It might be Kevin Millwood time in Boston

8 Comments

The early reports are encouraging on Josh Beckett’s hyperextended left knee, but what if Boston is forced to place him on the disabled list alongside Jon Lester (lat), Clay Buchholz (back) and Daisuke Matsuzaka (elbow)?

Such a move could leave the Red Sox with a rotation of John Lackey, Tim Wakefield, Andrew Miller, Kyle Weiland and Kevin Millwood, if only for a week or two.

And what a far cry that would be from a postseason-worthy rotation.

Lackey has a jumbo-jet-like ERA of 7.47.  The 44-year-old Wakefield is at 4.74.  Miller has been pretty impressive since his callup, going 3-0 with a 3.57 ERA.  However, he went 1-5 with an 8.54 ERA for Florida last year.

Weiland will be making his major league debut in Lester’s place Sunday.

Millwood just gave up four runs in five innings for Triple-A Pawtucket tonight. He had a nice run last month in which he allowed a total of five runs in four starts, but he’s now struggled in two of three outings.  Overall, he has a 4.50 ERA in eight starts for Pawtucket.

An alternative to calling on Millwood would be to move Alfredo Aceves from the bullpen to the rotation.  Another would be to bring up left-hander Felix Doubront.  Doubront pitched seven scoreless innings for Pawtucket two days ago and is 1-3 with a 3.38 ERA in 12 starts this season.

Hopefully, it won’t come to any of that.  Beckett might be ready to start in the first series back after the All-Star break.  The hope is that Lester will make it back before the end of the month and that Buchholz could return in early August.  So, the Red Sox still have plenty of time to get their rotation ready for October.  The key will be making it through the next few weeks without doing too much damage to their chances of getting there.

MLB crowds jump from ’21, still below pre-pandemic levels

mlb
Logan Riely/Getty Images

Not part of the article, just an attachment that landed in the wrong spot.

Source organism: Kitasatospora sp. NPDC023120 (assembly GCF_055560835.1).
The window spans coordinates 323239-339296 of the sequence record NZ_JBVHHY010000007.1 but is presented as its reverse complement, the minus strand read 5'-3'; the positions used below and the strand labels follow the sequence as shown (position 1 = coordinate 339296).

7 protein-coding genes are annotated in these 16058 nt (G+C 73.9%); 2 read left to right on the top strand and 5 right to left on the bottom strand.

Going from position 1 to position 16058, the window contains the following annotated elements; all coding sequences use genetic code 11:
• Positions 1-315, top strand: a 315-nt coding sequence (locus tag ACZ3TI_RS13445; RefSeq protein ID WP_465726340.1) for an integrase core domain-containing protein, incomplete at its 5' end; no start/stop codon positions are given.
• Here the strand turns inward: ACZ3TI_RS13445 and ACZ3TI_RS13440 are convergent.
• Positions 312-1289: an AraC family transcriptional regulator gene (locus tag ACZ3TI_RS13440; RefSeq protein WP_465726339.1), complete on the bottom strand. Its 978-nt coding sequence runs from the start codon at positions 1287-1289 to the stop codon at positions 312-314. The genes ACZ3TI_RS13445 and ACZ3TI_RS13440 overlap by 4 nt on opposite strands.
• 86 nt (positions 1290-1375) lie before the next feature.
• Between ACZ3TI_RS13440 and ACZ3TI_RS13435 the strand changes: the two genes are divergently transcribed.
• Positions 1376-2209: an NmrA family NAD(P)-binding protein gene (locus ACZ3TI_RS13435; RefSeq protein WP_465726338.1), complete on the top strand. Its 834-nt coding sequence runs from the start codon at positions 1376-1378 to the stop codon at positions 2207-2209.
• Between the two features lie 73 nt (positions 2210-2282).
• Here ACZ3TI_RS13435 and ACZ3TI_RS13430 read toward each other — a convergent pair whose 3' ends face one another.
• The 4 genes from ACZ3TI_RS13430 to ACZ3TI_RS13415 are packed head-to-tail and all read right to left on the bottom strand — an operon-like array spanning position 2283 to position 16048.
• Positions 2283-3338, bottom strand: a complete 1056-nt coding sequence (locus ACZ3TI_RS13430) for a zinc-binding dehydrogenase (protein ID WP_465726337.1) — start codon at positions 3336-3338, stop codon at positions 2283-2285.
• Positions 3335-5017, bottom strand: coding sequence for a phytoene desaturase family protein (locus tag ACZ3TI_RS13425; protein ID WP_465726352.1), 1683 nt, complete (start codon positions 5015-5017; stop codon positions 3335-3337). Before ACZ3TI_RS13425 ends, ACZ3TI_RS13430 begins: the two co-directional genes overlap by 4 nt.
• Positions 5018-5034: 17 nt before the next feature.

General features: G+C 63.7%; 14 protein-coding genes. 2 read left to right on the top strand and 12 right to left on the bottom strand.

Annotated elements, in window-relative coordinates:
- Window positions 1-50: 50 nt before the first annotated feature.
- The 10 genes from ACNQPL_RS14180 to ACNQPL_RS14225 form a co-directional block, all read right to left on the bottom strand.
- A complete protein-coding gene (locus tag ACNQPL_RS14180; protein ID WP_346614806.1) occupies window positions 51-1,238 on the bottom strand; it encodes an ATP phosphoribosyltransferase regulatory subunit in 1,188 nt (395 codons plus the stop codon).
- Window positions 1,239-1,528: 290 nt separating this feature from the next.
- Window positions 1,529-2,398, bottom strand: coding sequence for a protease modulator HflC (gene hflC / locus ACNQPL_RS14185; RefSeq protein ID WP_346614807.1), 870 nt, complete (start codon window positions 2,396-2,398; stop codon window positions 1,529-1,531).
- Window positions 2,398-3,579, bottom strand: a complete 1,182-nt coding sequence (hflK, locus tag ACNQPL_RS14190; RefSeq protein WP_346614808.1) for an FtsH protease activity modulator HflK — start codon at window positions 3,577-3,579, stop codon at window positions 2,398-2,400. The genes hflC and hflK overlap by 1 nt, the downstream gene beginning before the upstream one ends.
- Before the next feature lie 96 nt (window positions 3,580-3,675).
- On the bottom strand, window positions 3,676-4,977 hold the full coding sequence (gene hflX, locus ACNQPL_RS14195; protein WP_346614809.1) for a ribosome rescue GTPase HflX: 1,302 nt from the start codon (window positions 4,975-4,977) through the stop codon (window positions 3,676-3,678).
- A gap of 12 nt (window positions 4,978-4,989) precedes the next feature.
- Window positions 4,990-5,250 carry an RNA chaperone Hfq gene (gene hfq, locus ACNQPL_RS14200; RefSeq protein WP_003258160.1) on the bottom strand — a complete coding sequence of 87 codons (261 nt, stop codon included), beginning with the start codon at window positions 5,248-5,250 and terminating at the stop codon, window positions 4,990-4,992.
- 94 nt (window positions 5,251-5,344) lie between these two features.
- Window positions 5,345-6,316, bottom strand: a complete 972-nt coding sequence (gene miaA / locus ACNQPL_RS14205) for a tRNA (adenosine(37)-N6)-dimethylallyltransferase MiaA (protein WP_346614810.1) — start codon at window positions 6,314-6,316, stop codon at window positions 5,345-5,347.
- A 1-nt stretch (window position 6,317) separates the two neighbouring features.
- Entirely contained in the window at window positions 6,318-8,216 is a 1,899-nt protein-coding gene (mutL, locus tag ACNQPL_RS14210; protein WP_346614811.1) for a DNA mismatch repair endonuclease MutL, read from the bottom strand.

1 Comment

PHOENIX — Even with the homer heroics of sluggers like Aaron Judge and Albert Pujols, Major League Baseball wasn’t able to coax fans to ballparks at pre-pandemic levels this season, though attendance did jump substantially from the COVID-19 affected campaign in 2021.

The 30 MLB teams drew nearly 64.6 million fans for the regular season that ended Wednesday, which is up from the 45.3 million who attended games in 2021, according to baseball-reference.com. This year’s numbers are still down from the 68.5 million who attended games in 2019, which was the last season that wasn’t affected by the pandemic.

The 111-win Los Angeles Dodgers led baseball with 3.86 million fans flocking to Dodger Stadium for an average of 47,672 per contest. The Oakland Athletics – who lost 102 games, play in an aging stadium and are the constant subject of relocation rumors – finished last, drawing just 787,902 fans for an average of less than 10,000 per game.

The St. Louis Cardinals finished second, drawing 3.32 million fans. They were followed by the Yankees (3.14 million), defending World Series champion Braves (3.13 million) and Padres (2.99 million).

The Toronto Blue Jays saw the biggest jump in attendance, rising from 805,901 fans to about 2.65 million. They were followed by the Cardinals, Yankees, Mariners, Dodgers, and Mets, which all drew more than a million fans more than in 2021.

The Rangers and Reds were the only teams to draw fewer fans than in 2021.

Only the Rangers started the 2021 season at full capacity and all 30 teams weren’t at 100% until July. No fans were allowed to attend regular season games in 2020.

MLB attendance had been declining slowly for years – even before the pandemic – after hitting its high mark of 79.4 million in 2007. This year’s 64.6 million fans is the fewest in a non-COVID-19 season since the sport expanded to 30 teams in 1998.

The lost attendance has been balanced in some ways by higher viewership on the sport’s MLB.TV streaming service. Viewers watched 11.5 billion minutes of content in 2022, which was a record high and up nearly 10% from 2021.